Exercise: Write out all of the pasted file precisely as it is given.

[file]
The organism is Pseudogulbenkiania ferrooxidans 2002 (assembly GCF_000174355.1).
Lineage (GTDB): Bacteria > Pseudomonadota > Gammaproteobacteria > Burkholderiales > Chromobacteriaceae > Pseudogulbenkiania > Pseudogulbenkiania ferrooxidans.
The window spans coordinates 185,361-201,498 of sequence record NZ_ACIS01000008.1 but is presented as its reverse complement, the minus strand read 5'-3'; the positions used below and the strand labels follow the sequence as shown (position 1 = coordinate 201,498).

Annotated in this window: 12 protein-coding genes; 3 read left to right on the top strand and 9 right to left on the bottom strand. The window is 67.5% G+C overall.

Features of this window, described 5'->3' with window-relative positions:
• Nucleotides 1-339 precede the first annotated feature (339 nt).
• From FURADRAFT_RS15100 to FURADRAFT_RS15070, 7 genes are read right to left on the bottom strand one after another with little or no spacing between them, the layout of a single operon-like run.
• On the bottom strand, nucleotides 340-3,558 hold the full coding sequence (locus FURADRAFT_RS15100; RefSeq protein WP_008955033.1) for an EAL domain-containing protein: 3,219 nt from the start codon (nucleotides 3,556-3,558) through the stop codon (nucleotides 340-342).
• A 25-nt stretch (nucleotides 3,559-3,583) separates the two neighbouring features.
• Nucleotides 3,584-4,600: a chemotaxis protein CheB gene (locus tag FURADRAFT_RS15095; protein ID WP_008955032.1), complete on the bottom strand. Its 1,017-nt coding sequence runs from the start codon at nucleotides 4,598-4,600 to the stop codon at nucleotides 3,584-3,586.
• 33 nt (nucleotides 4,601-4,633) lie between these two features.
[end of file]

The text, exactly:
The organism is Pseudogulbenkiania ferrooxidans 2002 (assembly GCF_000174355.1).
Lineage (GTDB): Bacteria > Pseudomonadota > Gammaproteobacteria > Burkholderiales > Chromobacteriaceae > Pseudogulbenkiania > Pseudogulbenkiania ferrooxidans.
The window spans coordinates 185,361-201,498 of sequence record NZ_ACIS01000008.1 but is presented as its reverse complement, the minus strand read 5'-3'; the positions used below and the strand labels follow the sequence as shown (position 1 = coordinate 201,498).

Annotated in this window: 12 protein-coding genes; 3 read left to right on the top strand and 9 right to left on the bottom strand. The window is 67.5% G+C overall.

Features of this window, described 5'->3' with window-relative positions:
• Nucleotides 1-339 precede the first annotated feature (339 nt).
• From FURADRAFT_RS15100 to FURADRAFT_RS15070, 7 genes are read right to left on the bottom strand one after another with little or no spacing between them, the layout of a single operon-like run.
• On the bottom strand, nucleotides 340-3,558 hold the full coding sequence (locus FURADRAFT_RS15100; RefSeq protein WP_008955033.1) for an EAL domain-containing protein: 3,219 nt from the start codon (nucleotides 3,556-3,558) through the stop codon (nucleotides 340-342).
• A 25-nt stretch (nucleotides 3,559-3,583) separates the two neighbouring features.
• Nucleotides 3,584-4,600: a chemotaxis protein CheB gene (locus tag FURADRAFT_RS15095; protein ID WP_008955032.1), complete on the bottom strand. Its 1,017-nt coding sequence runs from the start codon at nucleotides 4,598-4,600 to the stop codon at nucleotides 3,584-3,586.
• 33 nt (nucleotides 4,601-4,633) lie between these two features.